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  • Philip Boynes

Viruses and Malware

Updated: Jul 31, 2023

Malware is software designed to gain access to your computer. It exists in many forms, including viruses that damage and delete your files and spyware that records your activity to send back to the programmer. There’s even ransomware that blocks your computer screen, locks your files, and otherwise prevents you from using your computer until you pay money to recover your system - if you’re lucky.

Programmers continue to find new ways to infect your computer, making knowing what to look for and ensuring your computer is protected against attack extremely important.

Best Practice:

  • Keep all software up to date

  • Think before you click. Malicious emails or links often come from people you don’t know, but can also come from people you do.

  • Only download software from legitimate sources

  • Don’t click on links in pop up banners

  • Check permissions to see what information an app may collect about you

Be Cautious:

Viruses are designed to go unnoticed and spread quickly. Knowing what to look for, and being cautious about what you click on, will help protect you from getting a virus.

You can get viruses from:

  • Clicking links on banner ads and pop-up messages, in emails, on social media, chat apps, text messages, etc.

  • Downloading files through peer-to-peer (P2P) file-sharing applications or websites

  • Opening email attachments

  • Attaching personal storage devices (like USB sticks or cell phones) to an infected computer, especially public computers

  • Apps for your mobile devices

What to look for:

Often, there are signs that an email or website shouldn’t be trusted. Look for:

  • Short messages that give little context as to why someone is contacting you or what they are sending to you (e.g., "Check out these new pics!")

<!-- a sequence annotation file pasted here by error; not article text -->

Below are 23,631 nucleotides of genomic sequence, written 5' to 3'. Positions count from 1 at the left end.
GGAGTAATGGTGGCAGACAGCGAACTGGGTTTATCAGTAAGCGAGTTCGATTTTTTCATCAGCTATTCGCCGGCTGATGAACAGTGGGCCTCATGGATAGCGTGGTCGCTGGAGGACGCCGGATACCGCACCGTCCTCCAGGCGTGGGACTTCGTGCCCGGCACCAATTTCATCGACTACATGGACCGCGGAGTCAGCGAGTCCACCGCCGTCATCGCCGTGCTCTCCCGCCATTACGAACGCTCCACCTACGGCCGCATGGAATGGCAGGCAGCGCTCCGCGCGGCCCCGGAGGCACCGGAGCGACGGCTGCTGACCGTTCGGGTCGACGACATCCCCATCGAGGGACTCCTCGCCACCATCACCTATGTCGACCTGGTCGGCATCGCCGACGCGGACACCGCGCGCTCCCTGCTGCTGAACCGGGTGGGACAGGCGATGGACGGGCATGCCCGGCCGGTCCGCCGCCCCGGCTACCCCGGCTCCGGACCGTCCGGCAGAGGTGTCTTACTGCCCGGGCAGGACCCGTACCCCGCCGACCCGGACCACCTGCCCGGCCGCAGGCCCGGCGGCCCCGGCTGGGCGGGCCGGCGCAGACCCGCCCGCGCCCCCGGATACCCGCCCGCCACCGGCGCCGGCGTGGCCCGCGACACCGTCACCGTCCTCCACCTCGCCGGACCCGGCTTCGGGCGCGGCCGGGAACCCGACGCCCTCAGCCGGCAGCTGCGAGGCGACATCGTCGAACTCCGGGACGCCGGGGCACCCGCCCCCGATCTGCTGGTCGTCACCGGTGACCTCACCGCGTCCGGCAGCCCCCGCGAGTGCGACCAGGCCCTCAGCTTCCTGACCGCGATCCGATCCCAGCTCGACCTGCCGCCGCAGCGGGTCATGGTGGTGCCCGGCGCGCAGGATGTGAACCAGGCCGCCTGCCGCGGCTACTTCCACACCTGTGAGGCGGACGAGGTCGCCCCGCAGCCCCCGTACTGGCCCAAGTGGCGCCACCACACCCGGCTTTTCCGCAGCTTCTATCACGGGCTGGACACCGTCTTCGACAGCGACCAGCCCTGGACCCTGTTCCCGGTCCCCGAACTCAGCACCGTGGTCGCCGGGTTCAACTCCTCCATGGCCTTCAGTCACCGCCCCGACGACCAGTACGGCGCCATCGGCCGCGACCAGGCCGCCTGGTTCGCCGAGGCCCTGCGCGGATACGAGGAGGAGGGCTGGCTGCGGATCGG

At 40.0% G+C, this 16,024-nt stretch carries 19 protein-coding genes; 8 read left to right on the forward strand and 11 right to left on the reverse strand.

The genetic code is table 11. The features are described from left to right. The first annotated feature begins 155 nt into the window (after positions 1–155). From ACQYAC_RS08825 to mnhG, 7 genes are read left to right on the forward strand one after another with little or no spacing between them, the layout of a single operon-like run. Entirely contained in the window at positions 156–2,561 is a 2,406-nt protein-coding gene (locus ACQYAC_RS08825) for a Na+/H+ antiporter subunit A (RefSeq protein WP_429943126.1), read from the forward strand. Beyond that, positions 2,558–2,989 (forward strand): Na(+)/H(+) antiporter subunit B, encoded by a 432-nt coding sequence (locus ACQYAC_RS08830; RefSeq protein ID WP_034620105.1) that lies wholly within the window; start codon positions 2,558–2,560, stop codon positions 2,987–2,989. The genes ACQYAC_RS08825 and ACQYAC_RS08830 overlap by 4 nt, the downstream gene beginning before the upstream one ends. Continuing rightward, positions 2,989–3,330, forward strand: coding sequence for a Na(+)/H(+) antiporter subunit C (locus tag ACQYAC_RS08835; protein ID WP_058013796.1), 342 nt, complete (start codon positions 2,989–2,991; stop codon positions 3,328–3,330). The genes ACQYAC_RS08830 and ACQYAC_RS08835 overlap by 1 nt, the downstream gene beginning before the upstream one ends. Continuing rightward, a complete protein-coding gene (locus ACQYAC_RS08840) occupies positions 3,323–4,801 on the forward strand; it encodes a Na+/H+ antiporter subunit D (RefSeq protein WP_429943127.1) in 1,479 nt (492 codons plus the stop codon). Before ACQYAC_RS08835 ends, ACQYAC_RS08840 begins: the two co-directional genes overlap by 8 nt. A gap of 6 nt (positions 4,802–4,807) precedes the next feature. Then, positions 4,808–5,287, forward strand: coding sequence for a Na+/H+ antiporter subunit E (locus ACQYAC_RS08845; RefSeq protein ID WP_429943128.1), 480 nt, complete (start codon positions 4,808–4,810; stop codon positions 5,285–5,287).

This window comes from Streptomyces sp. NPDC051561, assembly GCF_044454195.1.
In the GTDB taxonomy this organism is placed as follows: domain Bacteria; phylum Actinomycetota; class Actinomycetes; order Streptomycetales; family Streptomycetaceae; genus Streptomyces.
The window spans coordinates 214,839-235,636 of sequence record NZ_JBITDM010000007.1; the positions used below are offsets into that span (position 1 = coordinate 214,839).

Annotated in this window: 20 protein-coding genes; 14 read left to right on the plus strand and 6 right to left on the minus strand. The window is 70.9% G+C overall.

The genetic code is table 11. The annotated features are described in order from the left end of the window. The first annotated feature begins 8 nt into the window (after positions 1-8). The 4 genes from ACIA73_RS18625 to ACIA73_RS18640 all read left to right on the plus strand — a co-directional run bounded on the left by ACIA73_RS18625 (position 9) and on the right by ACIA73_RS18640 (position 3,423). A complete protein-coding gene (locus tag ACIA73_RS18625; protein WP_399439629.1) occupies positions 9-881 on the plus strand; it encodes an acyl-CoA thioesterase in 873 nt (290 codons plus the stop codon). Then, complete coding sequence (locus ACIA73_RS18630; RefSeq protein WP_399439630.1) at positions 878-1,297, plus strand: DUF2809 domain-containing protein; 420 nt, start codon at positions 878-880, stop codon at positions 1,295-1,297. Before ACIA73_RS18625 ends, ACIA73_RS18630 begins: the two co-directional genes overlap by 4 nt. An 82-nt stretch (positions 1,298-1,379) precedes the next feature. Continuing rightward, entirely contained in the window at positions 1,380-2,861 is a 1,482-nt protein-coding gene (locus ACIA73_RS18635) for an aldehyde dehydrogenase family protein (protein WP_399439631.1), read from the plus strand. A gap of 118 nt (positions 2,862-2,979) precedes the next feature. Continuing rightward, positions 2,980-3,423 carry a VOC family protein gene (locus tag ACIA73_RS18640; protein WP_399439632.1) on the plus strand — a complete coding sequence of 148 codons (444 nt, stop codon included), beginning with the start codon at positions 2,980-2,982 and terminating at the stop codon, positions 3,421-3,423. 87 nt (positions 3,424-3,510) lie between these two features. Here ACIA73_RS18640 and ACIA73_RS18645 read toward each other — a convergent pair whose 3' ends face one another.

• Unusual URLs and domain names (e.g., "" instead of "")

  • Unexpected attachments, or attachments with unusual file types, especially attachments that end in .exe, .vbs, or .lnk on a computer running Microsoft Windows

  • Strange notifications that don’t look like the normal messages you see from the app or program

  • Apps that require excessive access to your device. For example, a flashlight application should not need access to your camera and text messages

When in doubt, never click or open something you think is unusual.

If you aren’t sure if something is a real message, contact the person by some other method, since some malware will automatically respond with legitimate-sounding replies.

Use Good Defences:

The best attacks will look just like legitimate messages, and even the most savvy users can still become victims. Keep your computer, antivirus, and computer applications up to date to make sure you’re protected from malware. If you are using a Windows computer ensure Windows updates are installed regularly, I would recommend at least once a fortnight. Keep all other non windows software up to date also and install updates associated with these products when prompted.

Signs of malware infections

In general, unusual graphics, alerts, or computer behaviour might indicate a virus or malware has taken over your computer. Specific symptoms of malware infections include: system crashes, slowness, longer-than-normal program start-up, unpredictable program behaviour (such as being taken to webpages you didn’t want to go to or finding new search bars or toolbars in your browser), finding new software you don’t remember installing, excessive hard drive activity, unusual graphics or dialog boxes appearing unexpectedly, unusual sounds, unexpected antivirus disabling, and more.

If you think your computer may be infected:

  • Update your anti virus programme and fully update your machine using windows update if you are able

  • Disconnect the computer from the Internet by disabling Wi-Fi or disconnecting the network cable

  • Run a full computer scan with your up-to-date antivirus program

  • Remove anything caught by the antivirus and re-scan

  • Consider contacting a local IT repair business if the problem persists

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